appears that there was some idea of his receiving assistance from the government, which he seems not unwilling to accept, provided that it proves to require no sacrifice of principle. It is not likely that he would have been allowed to die in want; and indeed, early in 1700, a dramatic performance was got up for þis benefit.

He died shortly afterwards (May 1st, 1700) in narrow pecuniary circumstances, but in the enjoyment of a more unquestioned literary supremacy among his contemporaries than any Englishman had held before him. The cause of his death was the mortification of a toe inflamed by gout. He was buried in Westminster Abbey. The funeral, for the splendour of which Farquhar vouches in a contemporary letter, is said to have been accompanied by tumultuary scenes, but the absence of any reference to these in a malevolent contemporary libel, ascribed to Thomas Brown, is sufficient evidence that they did not occur.

There are few English writers of eminence whom it is so

difficult to realize satisfactorily to the mind's eye as Dryden. Personal enough in one respect, his writings are singularly impersonal in another; he never paints, and seldom re

' veals himself, and the aid which letters or reminiscences might have afforded is almost entirely wanting. No one noted his conversation ; his enemies' attacks and his friends' panegyrics are equally devoid of those traits of character which might have invested a shadowy outline with life and substance. The nearest approach to a portrait is Con. greve’s, which leaves most of the character in the shade, and even this is somewhat suspicious, for Congreve was Dryden's debtor for noble praise, and the vindication of Dryden's repute had been imposed upon him by the poet himself. The qualities, however, which he commends are such as seem entirely reconcilable with the lymphatic temperament which, partly on his own authority (my conversation,' he says, “is slow and dull, my humour saturnine and reserved'), we have seen reason to attribute to Dryden. We are told of his humanity and compassion, of his readiness to forgive injuries, of a friendship that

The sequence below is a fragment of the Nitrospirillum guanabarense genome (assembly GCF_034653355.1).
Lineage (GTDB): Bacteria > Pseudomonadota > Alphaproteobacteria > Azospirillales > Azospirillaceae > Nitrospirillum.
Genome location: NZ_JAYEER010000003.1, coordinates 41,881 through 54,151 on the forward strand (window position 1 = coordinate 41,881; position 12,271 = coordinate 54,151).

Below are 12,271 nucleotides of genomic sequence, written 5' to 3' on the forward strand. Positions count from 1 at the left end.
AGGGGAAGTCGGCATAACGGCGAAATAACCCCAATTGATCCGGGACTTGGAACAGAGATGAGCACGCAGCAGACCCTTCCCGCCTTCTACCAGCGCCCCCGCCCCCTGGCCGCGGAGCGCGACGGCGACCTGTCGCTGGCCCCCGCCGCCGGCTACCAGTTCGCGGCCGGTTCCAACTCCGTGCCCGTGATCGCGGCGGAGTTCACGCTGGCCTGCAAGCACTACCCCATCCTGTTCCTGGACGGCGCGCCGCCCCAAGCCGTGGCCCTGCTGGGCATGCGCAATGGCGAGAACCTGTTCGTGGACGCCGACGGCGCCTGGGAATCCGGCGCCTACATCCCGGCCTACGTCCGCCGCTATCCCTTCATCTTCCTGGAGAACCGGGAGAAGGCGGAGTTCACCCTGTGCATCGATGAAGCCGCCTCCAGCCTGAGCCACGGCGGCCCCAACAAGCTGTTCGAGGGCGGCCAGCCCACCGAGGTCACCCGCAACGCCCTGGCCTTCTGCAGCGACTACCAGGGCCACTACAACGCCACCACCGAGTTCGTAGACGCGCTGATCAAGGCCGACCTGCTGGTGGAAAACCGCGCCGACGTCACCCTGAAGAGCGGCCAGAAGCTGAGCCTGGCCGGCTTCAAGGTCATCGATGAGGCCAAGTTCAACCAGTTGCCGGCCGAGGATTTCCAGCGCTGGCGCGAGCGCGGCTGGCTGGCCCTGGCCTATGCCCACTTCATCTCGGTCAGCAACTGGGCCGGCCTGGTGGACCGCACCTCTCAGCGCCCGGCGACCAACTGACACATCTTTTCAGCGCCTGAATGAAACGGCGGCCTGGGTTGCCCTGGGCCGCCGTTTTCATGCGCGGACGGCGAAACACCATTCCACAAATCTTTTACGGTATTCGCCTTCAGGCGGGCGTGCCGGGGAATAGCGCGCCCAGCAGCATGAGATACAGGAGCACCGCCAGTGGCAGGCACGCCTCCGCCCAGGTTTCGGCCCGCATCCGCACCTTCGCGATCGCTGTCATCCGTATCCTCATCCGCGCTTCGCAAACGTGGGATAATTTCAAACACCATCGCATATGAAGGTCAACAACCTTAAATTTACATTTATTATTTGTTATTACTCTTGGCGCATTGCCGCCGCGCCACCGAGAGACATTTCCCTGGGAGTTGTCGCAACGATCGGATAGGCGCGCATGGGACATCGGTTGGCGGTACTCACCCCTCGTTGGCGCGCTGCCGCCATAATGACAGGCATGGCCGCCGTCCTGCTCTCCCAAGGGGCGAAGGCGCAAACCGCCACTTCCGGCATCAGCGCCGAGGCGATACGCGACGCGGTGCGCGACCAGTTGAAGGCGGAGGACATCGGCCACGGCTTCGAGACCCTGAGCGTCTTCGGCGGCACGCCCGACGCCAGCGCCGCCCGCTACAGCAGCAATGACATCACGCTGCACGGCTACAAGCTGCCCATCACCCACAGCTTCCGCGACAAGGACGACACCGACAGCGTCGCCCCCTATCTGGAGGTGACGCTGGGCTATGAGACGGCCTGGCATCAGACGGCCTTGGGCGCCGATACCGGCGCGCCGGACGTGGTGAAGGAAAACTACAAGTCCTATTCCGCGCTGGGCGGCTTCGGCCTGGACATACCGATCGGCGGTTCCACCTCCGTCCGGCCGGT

exceeded his professions, of his diffidence in general society and horror of intrusiveness, of his patience in accepting corrections of his own errors, of which he must be allowed to have given a remarkable instance in his submission to Jeremy Collier. All these traits give the impression of one who, though by no means pedantic, was only a wit when he had the pen in his hand, and entirely correspond with his apparent aversion to intellectual labour, except under the pressure of want or the stimulus of Court favour. When at length he did warm to his work, we know from himself that thoughts crowded so rapidly upon him that his only difficulty was to decide what to reject. Such a man may

well have appeared a negative character to his contemporaries, and the events of his life were not of a nature to